Wednesday, February 15, 2017

Internet Toxicity




I was afraid this would happen. To my dismay, it appears I have developed a case of Internet Toxicity. I know I'm naturally vulnerable to it, and I try to avoid it, but it seems this recent elections and the effects i has had on some people have made it unavoidable.

It's no coincidence that I wrote my first novel when the cable company dropped the ball and left me without internet for six weeks. Not wasting hours in constant web surfing certainly helped, but that wasn't the whole story. After a week or two without the non-stop drama of Facebook, forum arguments, and political discussions occupying my thoughts, my focus changed and made it easier for me to concentrate on other things. My creativity improved dramatically. My mind (especially when I was in "idle mode" while driving or doing other automatic tasks) now spent it's time musing on story concepts and situations as opposed to politics or other internet driven drama. It made being productive a whole lot more possible.

When I got my internet back, I learned I had to self limit. I needed to avoid the trap of wasting time continuously clicking that next link. It was destroying my attention span, and starting to eat up that "idle mode" I had started using for plot and character development purposes. So, after some experimentation, I found a happy medium that allowed me my internet fix without undue damage to my creativity and attention span.

Unfortunately, I have recently been forced to confront the fact that recent events, and the reactions to those events, have undone the balance I strove for. Despite efforts to avoid it, I have been poisoned by the current state of the internet, and I need to focus on recovery.

So that only leaves one solution.

I will have to drastically cut back on my internet usage, especially at Facebook (I will likely budget fifteen minutes at the end of the day for that so my friends don't think I hate them), and will have to confine my online activities to research and business. Also, I will especially need to curtail the amount of time I spend online in general. Time spent clicking that unending chain of links can be better used reading the works of other authors, or maybe even spent outdoors. Things that will help the old brain get used to focusing on things for longer than a few minutes at a time again. And things that will help me mentally detoxify.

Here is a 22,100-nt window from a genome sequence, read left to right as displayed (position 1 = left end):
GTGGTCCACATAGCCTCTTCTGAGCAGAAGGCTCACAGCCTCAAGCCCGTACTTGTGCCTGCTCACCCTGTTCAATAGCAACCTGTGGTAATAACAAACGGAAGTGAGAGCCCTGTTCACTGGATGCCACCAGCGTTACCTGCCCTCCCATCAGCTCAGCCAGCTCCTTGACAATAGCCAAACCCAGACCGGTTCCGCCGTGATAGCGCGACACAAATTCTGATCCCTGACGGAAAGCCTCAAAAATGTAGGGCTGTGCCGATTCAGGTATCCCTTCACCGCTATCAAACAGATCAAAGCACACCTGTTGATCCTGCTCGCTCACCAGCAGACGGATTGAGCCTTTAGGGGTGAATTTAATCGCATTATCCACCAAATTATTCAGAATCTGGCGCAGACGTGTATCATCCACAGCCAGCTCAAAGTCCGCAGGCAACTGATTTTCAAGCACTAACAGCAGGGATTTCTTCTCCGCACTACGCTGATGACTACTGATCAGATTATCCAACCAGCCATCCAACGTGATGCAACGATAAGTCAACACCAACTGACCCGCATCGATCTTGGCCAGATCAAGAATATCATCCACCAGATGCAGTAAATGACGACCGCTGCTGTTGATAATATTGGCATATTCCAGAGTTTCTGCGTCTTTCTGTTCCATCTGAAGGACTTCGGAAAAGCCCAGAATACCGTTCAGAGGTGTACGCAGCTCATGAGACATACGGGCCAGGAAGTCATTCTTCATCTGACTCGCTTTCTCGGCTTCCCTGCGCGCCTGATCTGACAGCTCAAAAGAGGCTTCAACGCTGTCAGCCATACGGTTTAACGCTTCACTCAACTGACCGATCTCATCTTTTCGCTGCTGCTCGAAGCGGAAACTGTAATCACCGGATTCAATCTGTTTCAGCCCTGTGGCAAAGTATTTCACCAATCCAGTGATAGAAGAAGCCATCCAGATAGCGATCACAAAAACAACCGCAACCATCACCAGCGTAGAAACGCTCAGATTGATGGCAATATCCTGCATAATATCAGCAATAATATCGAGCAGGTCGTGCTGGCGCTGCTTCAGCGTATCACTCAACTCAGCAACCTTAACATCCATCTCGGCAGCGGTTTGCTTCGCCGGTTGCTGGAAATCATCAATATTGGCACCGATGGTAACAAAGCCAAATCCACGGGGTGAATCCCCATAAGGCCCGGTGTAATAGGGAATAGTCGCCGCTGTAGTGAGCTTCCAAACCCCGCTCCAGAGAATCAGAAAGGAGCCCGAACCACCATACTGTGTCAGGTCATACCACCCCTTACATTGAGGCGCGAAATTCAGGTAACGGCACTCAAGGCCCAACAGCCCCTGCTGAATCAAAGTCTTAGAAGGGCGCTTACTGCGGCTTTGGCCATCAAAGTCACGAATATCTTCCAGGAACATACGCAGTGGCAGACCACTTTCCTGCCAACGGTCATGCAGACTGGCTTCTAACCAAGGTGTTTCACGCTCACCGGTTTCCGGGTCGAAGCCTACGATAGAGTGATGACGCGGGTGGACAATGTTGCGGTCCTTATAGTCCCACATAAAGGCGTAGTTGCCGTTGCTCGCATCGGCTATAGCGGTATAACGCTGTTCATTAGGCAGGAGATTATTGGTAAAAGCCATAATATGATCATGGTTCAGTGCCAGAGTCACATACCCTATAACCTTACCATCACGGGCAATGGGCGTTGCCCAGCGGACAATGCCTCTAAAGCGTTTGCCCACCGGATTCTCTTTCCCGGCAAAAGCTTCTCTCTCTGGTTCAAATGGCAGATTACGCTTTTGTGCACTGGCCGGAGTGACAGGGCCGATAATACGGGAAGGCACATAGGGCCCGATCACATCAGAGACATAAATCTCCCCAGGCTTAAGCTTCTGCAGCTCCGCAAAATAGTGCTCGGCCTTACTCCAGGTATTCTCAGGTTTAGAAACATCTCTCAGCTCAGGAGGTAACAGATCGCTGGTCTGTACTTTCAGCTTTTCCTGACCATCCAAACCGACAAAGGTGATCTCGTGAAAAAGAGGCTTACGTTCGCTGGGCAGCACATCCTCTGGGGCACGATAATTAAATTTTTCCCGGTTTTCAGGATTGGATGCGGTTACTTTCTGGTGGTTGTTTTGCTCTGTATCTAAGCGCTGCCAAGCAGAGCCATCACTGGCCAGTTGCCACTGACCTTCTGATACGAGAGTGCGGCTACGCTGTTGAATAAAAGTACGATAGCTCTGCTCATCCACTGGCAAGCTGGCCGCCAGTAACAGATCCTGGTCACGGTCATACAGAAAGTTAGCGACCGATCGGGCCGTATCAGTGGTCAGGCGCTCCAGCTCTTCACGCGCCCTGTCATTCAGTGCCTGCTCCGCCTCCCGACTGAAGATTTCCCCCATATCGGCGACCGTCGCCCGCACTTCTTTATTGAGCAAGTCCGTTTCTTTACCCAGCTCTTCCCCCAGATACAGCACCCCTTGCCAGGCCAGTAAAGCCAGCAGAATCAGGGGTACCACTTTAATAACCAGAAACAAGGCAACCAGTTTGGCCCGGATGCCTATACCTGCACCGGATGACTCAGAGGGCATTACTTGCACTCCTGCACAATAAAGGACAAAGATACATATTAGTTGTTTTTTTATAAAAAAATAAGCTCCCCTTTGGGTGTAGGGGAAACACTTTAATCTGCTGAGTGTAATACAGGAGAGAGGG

I'm going to hate this, but my previous experience with kicking a twenty-year smoking habit means I know an addiction when I see one...and that means it needs to be done.

Time to go read a book.

Then maybe I can start writing one.


3 comments:

  1. Hello,
    I just finished reading Spiderstalk, and immediately when to find more of your books. It was absolutely wonderful!!

    I love "critter" stories, but I also have loved and been fascinated by spiders my entire life. Even kept one as a pet decades ago in my "younger" days, and no, it was not a Tarantula, but some common garden variety.

    When I first read the synopsis for Spiderstalk I was intrigued. Now that I've read it, I am sorry it was just a story! What a wonderful group of people the Spirit Singers are, and what a delightful imagination for you to create them and make them so realistic!

    I've read a lot of books over my 70+ years, and I want to personally thank you for one of the most original and delightful books I've ever read!

    I saw on your Facebook page where someone mentioned that they believed Deadstop was your best so far, so I have just acquired that through Amazon. I have a feeling it can't possibly rival Spiderstalk, but I'm going to find out.

    Before Spiderstalk I had not known of you as an author. Now I'm hoping to be thrilled over and over again.

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  2. Thank you very much! I'm glad you enjoyed it.
    Dead Stop and Spiderstalk are two very different novels, so opinions vary over which people prefer. Dead Stop is also my first true novel, so it contains some stylistic raw spots that I had to learn to smooth out over time. But thank you again for your kind words. It's messages such as these that truly make being a story teller worth while :)

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  3. PS... if you like "critter" stories, the Nightwalk might be more your cup of tea.

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